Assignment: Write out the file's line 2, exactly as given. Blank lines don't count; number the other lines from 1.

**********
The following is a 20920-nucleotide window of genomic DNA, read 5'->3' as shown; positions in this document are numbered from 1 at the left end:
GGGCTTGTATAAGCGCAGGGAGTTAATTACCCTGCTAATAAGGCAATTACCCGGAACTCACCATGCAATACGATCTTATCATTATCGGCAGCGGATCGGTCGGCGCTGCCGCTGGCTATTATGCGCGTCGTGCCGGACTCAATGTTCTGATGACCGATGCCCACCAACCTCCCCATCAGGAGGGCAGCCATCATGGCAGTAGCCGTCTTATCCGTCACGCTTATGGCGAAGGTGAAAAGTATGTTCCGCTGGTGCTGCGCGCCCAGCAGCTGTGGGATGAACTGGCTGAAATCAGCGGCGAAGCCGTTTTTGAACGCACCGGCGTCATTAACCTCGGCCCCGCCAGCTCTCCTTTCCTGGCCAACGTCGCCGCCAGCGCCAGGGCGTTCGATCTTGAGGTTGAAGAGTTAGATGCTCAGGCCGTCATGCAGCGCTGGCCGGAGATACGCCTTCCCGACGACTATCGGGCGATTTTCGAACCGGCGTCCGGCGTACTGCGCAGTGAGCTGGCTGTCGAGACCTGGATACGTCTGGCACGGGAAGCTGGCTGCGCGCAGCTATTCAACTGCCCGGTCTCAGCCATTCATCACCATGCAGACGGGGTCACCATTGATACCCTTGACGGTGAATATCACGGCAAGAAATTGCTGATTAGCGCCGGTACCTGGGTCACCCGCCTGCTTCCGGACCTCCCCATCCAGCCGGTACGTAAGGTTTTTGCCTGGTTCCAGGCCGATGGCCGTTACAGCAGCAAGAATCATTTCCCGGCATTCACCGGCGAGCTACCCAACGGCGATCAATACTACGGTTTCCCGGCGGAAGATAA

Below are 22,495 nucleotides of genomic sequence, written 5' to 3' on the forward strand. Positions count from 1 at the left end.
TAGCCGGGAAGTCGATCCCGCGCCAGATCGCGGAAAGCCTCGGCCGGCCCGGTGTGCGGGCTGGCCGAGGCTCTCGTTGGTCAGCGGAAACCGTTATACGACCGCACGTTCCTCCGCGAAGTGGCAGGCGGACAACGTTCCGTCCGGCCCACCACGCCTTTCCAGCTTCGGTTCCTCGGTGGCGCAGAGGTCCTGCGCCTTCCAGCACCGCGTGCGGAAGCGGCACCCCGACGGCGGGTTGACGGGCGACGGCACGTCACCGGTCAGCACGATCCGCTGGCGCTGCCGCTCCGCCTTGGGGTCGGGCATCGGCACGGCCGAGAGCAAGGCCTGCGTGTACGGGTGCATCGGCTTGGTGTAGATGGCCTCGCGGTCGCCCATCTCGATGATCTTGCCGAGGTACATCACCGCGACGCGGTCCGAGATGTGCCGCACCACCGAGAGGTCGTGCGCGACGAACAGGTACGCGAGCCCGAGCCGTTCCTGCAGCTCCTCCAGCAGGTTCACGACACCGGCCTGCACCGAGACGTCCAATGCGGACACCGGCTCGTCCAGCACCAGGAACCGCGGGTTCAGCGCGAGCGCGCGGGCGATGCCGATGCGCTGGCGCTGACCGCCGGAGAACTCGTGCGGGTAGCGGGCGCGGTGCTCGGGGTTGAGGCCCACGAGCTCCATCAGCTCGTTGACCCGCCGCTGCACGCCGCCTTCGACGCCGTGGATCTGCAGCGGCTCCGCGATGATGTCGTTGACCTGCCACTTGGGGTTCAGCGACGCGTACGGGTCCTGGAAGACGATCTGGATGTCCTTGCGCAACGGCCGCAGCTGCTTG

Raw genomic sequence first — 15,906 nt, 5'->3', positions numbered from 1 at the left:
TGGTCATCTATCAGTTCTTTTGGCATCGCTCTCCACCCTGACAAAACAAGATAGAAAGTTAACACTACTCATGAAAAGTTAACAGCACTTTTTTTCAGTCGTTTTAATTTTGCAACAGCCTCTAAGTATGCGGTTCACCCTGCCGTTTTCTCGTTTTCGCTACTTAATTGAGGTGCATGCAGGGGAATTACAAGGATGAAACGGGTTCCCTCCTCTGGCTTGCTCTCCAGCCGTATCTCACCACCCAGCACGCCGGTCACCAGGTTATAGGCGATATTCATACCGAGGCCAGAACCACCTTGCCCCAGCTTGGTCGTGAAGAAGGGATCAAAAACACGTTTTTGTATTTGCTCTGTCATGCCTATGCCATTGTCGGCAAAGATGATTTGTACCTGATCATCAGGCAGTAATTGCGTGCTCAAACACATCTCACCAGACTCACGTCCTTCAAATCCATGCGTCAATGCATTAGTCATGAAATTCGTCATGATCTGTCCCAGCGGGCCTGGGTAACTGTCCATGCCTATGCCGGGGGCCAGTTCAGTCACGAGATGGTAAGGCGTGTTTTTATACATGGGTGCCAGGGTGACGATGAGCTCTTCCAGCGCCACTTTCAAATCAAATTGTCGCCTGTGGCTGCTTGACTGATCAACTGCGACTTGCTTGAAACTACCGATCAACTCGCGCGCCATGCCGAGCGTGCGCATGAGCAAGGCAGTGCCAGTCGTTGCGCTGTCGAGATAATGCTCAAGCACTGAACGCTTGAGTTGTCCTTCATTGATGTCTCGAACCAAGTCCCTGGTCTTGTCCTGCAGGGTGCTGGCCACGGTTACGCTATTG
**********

GGGCTTGTATAAGCGCAGGGAGTTAATTACCCTGCTAATAAGGCAATTACCCGGAACTCACCATGCAATACGATCTTATCATTATCGGCAGCGGATCGGTCGGCGCTGCCGCTGGCTATTATGCGCGTCGTGCCGGACTCAATGTTCTGATGACCGATGCCCACCAACCTCCCCATCAGGAGGGCAGCCATCATGGCAGTAGCCGTCTTATCCGTCACGCTTATGGCGAAGGTGAAAAGTATGTTCCGCTGGTGCTGCGCGCCCAGCAGCTGTGGGATGAACTGGCTGAAATCAGCGGCGAAGCCGTTTTTGAACGCACCGGCGTCATTAACCTCGGCCCCGCCAGCTCTCCTTTCCTGGCCAACGTCGCCGCCAGCGCCAGGGCGTTCGATCTTGAGGTTGAAGAGTTAGATGCTCAGGCCGTCATGCAGCGCTGGCCGGAGATACGCCTTCCCGACGACTATCGGGCGATTTTCGAACCGGCGTCCGGCGTACTGCGCAGTGAGCTGGCTGTCGAGACCTGGATACGTCTGGCACGGGAAGCTGGCTGCGCGCAGCTATTCAACTGCCCGGTCTCAGCCATTCATCACCATGCAGACGGGGTCACCATTGATACCCTTGACGGTGAATATCACGGCAAGAAATTGCTGATTAGCGCCGGTACCTGGGTCACCCGCCTGCTTCCGGACCTCCCCATCCAGCCGGTACGTAAGGTTTTTGCCTGGTTCCAGGCCGATGGCCGTTACAGCAGCAAGAATCATTTCCCGGCATTCACCGGCGAGCTACCCAACGGCGATCAATACTACGGTTTCCCGGCGGAAGATAA